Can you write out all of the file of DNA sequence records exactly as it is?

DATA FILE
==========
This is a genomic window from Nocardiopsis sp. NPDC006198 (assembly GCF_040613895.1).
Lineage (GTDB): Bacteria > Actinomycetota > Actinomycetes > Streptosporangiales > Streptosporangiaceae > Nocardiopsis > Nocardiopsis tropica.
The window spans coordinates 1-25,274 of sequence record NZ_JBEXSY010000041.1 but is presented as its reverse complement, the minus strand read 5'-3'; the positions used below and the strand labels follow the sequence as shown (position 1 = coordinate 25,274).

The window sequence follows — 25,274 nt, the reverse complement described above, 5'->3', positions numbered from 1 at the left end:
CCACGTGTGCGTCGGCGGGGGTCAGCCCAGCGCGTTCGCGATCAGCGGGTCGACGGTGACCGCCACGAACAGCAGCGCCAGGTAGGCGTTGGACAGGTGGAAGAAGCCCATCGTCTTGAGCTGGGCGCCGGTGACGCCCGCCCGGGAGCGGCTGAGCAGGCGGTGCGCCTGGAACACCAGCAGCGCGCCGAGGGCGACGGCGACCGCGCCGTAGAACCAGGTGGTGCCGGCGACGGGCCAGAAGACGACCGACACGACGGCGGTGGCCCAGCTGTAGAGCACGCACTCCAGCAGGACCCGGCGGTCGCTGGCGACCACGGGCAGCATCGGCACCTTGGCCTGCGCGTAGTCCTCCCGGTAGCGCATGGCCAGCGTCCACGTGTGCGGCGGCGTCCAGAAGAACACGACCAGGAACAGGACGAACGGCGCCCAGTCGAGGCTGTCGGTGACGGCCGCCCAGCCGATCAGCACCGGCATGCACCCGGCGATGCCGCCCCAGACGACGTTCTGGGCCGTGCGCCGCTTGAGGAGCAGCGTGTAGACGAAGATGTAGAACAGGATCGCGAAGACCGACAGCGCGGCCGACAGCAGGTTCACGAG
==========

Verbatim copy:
This is a genomic window from Nocardiopsis sp. NPDC006198 (assembly GCF_040613895.1).
Lineage (GTDB): Bacteria > Actinomycetota > Actinomycetes > Streptosporangiales > Streptosporangiaceae > Nocardiopsis > Nocardiopsis tropica.
The window spans coordinates 1-25,274 of sequence record NZ_JBEXSY010000041.1 but is presented as its reverse complement, the minus strand read 5'-3'; the positions used below and the strand labels follow the sequence as shown (position 1 = coordinate 25,274).

The window sequence follows — 25,274 nt, the reverse complement described above, 5'->3', positions numbered from 1 at the left end:
CCACGTGTGCGTCGGCGGGGGTCAGCCCAGCGCGTTCGCGATCAGCGGGTCGACGGTGACCGCCACGAACAGCAGCGCCAGGTAGGCGTTGGACAGGTGGAAGAAGCCCATCGTCTTGAGCTGGGCGCCGGTGACGCCCGCCCGGGAGCGGCTGAGCAGGCGGTGCGCCTGGAACACCAGCAGCGCGCCGAGGGCGACGGCGACCGCGCCGTAGAACCAGGTGGTGCCGGCGACGGGCCAGAAGACGACCGACACGACGGCGGTGGCCCAGCTGTAGAGCACGCACTCCAGCAGGACCCGGCGGTCGCTGGCGACCACGGGCAGCATCGGCACCTTGGCCTGCGCGTAGTCCTCCCGGTAGCGCATGGCCAGCGTCCACGTGTGCGGCGGCGTCCAGAAGAACACGACCAGGAACAGGACGAACGGCGCCCAGTCGAGGCTGTCGGTGACGGCCGCCCAGCCGATCAGCACCGGCATGCACCCGGCGATGCCGCCCCAGACGACGTTCTGGGCCGTGCGCCGCTTGAGGAGCAGCGTGTAGACGAAGATGTAGAACAGGATCGCGAAGACCGACAGCGCGGCCGACAGCAGGTTCACGAG